• "We'll do all the work. You just pay a processing fee."
  • "The grant/scholarship will just cost you a one-time fee."
  • "You've been selected" or "you are eligible" to receive a grant/scholarship.

People who run scams often claim to provide help and sometimes claim to be "federal government" officials — don’t be fooled by these scams that request money from you. It is illegal to ask you to pay to apply for or to increase your odds of being awarded a federal grant.

Phone numbers can deceive. Some con artists use Internet technology to disguise their area code in caller ID systems. Although it may look like they’re calling from Washington, DC, they could be calling from anywhere in the world. You can't rely on caller ID because scammers know how to rig it to show you the wrong information (aka "spoofing"). Scammers might have personal information about you before they call, so don't take that as a sign they're the real thing. If you're not sure whether you're dealing with the government, look up the official number of the agency.

Quick Facts about the Government Grant Process

  • Government grant applications and information about them are free.
  • The names of agencies and foundations that award grants are available for free at any public library or on the Internet.
  • The only official access point for all federal grant-making agencies is www.grants.gov.
  • There are no fees associated with applying for a government grant.
  • All government grants involve an application process to carry out projects with a public purpose and are not intended for personal use.
  • You will not be contacted by the government to make you pay for a grant.

If you think that someone has fraudulently represented Grants.gov or HHS, contact the HHS Fraud Hotline at 1-800-447-8477 and email support@grants.gov.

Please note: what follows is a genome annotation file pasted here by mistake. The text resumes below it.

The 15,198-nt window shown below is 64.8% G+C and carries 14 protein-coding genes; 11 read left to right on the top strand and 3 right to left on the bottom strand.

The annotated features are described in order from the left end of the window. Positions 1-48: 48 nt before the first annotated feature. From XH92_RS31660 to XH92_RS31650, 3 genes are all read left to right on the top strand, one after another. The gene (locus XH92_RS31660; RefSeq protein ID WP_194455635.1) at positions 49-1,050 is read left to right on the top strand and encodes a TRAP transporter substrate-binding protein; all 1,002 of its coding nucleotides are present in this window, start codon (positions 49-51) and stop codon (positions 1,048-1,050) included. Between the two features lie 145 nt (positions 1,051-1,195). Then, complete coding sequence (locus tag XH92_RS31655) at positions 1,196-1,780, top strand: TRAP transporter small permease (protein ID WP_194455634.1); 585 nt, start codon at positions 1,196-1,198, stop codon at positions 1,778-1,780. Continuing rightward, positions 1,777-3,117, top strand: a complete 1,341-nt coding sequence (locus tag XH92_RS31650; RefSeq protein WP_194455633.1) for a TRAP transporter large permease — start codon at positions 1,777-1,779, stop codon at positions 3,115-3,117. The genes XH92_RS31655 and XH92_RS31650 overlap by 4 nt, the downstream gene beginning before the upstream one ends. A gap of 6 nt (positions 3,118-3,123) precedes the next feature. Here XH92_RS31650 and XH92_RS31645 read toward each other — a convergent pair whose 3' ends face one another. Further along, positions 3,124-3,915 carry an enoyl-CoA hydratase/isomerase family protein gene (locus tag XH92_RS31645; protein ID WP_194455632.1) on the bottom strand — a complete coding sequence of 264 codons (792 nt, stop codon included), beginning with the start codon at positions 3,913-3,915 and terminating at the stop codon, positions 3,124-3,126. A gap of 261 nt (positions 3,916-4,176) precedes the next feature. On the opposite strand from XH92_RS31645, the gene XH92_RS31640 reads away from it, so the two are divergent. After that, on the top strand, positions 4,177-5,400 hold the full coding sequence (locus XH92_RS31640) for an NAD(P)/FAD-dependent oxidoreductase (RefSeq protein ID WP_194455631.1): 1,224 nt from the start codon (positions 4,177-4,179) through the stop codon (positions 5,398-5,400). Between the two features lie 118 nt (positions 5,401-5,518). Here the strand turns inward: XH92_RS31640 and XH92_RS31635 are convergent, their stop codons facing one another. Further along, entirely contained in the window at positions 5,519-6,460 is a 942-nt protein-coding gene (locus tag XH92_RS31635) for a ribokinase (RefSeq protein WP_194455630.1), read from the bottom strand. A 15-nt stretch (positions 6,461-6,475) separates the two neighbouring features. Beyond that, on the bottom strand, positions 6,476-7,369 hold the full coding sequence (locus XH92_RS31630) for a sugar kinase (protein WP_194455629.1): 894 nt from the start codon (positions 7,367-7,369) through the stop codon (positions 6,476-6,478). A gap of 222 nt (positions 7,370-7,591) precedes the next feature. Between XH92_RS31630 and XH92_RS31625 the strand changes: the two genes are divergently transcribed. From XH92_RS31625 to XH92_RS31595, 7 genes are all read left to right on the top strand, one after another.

Things You Should Do to Protect Yourself from Scammers

The FTC says following a few basic rules can keep you from losing money to these "government grant" scams:

  • Don't give out your bank account information to anyone you don't know. Scammers pressure people to divulge their bank account information so that they can steal the money in the account. Always keep your bank account information confidential. Don't share it unless you are familiar with the company and know why the information is necessary.
  • Don't pay any money for a "free" government grant. If you have to pay money to claim a "free" government grant, it isn't a government grant and it isn't really free. A real government agency won't ask you to pay a processing fee for a grant that you have already been awarded—or to pay for a list of grant-making institutions. Specifically, Federal government agencies and employees never ask people to wire money or use a prepaid debit card to pay for anything. Be careful. Prepaid cards and money transfers are like sending cash—once it's gone, you can't get it back.
  • Check the USA.gov Index of Government Agencies—Look-alikes aren't the real thing. Just because the caller says he's from the “Federal Grants Administration” doesn’t mean that he is. There is no such government agency. Take a moment to check the USA.gov site or the blue pages in your telephone directory to bear out your hunch—or not.
  • Take control of the calls you receive. If you want to reduce the number of telemarketing calls you receive, place your telephone number on the National Do Not Call Registry. To register online, visit donotcall.gov. To register by phone, call 1-888-382-1222 (TTY: 1-866-290-4236) from the phone number you wish to register.
  • File a complaint with the FTC. If you think you may have been a victim of a government grant scam, file a complaint with the FTC, or call toll-free, 1-877-FTC-HELP (1-877-382-4357); TTY: 1-866-653-4261. The FTC enters Internet, telemarketing, identity theft, and other fraud-related complaints into Consumer Sentinel, a secure online database available to hundreds of civil and criminal law enforcement agencies in the United States and abroad."